PhotoZoom Pro: perfect image resizing?
Ultimately the fundamental difference between vector and bitmap graphics is that the resolution, and so final quality, of the bitmap image is fixed. Scale a resolution-independent vector image up to the size of a football pitch and it will stay as pin-sharp and perfect as the original; scale a photo and it won’t.
This difference might seem intrinsic and unavoidable, but there are a number of software applications that promise to bridge the gap and maintain sharpness while letting you resize your images up to a massive 1 million x 1 million pixels. So do they deliver, or are they selling snake oil?
It’s first worth pointing out that Photoshop itself lets you scale up your images based on a choice of interpolation methods with its Image Size dialog. Set the percentage size of your image to, say, 150%, choose the Bicubic Smoother interpolation method, hit OK and then apply some unsharp masking and the result may well be acceptable. Applying multiple smaller enlargements also helps maintain quality if you have the patience. However, with larger increases the image inevitably pixelates and blurs, and any compression artifacts become distractingly obvious.
So what more can be done? In the past I’ve used Genuine Fractals (now developed by onOne and called Perfect Resize) and Alien Skin’s Blow Up and they both have points in their favour – for example, both offer photo wrap and superior cropping capabilities. However recently I was asked to take a look at BenVista’s PhotoZoom Pro and it is now my preferred option.
The full details are in my PhotoZoom Pro 4 review, but to my mind the program has two main advantages. The first is its interface. Both rivals are designed to run within Photoshop, but PhotoZoom Pro, while beautifully and tightly integrated with Photoshop (including support for layers and HDR images), is essentially a full-blown standalone application. This is useful in its own right, for example when batch resizing, but the biggest difference is that the program is both fast (with multi-processor support) and streamlined. By comparison both Perfect Resize and Blow Up seem to be making a bit of a meal of the job in hand as if to justify their existence.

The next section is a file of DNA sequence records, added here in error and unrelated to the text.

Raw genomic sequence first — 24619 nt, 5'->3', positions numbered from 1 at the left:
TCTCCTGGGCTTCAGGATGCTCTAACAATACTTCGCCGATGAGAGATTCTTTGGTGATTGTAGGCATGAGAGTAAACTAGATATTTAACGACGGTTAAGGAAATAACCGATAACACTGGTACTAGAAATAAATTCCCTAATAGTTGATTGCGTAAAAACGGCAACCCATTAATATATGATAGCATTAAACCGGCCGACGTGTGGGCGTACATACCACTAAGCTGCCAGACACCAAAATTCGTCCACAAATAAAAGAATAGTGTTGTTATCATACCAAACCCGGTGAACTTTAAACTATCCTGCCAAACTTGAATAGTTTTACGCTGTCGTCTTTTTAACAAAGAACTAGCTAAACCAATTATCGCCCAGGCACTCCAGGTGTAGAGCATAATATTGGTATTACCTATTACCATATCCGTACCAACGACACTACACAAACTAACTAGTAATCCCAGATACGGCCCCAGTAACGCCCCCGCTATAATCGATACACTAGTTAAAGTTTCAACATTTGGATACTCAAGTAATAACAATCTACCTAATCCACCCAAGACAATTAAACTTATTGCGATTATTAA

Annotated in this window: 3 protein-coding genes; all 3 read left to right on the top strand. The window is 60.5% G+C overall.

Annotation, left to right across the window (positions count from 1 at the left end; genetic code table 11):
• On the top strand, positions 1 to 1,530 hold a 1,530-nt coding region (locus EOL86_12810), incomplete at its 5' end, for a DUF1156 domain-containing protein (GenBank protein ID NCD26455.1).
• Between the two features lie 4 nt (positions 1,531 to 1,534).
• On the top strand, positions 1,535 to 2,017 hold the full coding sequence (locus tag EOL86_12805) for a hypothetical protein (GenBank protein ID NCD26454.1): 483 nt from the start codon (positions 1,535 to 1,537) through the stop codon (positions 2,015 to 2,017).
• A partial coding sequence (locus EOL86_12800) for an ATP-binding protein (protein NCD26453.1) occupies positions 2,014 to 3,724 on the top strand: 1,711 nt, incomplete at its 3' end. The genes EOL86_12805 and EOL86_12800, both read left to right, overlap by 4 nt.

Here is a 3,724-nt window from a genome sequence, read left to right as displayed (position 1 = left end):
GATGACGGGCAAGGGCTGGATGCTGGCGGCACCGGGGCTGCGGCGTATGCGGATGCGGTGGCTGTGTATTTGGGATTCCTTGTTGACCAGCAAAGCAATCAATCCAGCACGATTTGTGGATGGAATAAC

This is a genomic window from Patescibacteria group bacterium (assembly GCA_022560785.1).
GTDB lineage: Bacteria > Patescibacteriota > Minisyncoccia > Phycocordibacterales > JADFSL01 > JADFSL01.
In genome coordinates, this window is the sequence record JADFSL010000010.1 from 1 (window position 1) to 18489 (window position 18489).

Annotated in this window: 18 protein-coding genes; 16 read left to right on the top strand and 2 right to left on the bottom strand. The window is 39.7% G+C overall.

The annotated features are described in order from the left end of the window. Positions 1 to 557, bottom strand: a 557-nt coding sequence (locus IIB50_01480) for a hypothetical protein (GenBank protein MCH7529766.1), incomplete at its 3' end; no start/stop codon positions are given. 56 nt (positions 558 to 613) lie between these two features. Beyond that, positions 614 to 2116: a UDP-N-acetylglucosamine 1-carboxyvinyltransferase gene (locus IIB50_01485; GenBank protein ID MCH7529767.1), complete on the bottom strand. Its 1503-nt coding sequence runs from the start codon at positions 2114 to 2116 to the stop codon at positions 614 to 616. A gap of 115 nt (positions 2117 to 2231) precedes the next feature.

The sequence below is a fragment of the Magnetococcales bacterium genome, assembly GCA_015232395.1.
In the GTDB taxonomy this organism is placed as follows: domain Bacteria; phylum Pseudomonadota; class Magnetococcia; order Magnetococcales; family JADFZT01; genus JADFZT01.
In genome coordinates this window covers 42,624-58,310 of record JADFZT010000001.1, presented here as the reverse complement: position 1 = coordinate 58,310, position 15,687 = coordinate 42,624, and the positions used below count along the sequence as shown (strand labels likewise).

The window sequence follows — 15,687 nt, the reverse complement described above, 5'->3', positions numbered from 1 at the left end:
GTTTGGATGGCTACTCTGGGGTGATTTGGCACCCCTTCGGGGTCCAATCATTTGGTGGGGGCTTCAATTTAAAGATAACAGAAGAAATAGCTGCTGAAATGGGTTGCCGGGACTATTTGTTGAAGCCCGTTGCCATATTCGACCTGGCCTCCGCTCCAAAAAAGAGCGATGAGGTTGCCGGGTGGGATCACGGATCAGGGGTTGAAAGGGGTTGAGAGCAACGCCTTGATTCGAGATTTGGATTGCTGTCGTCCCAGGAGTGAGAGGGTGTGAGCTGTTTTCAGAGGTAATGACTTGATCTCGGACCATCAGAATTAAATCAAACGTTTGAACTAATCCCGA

PhotoZoom Pro’s biggest strength is the most important: quality. There’s no doubt that both Perfect Resize and Blow Out’s algorithms offer superior resizing to Photoshop’s, but the differences are generally subtle. By comparison, PhotoZoom Pro lets you choose from a whole host of industry-standard algorithms (Bicubic, Lanczos etc) as well as three versions of its own patented algorithms – S-Spline, S-Spline XL and S-Spline Max – and in each case the difference in end quality of its proprietary resizing is absolutely clear.
That said, it’s important to realise that no software can produce miracles. You can do lots of things to improve apparent end quality – maintain sharpness, reduce compression artifacts, generate pseudo detail, add photo-grain and so on – but there’s no getting away from it: you can’t retrospectively add back real detail, the pixels that weren’t captured in the original image. Enlarge by a massive amount in PhotoZoom Pro and the results inevitably look “plasticky”.
However this slightly artificial, filtered look is still a lot better than the alternative. PhotoZoom Pro 4 can’t produce miracles when it comes to image resizing, but it does work wonders in terms of damage limitation.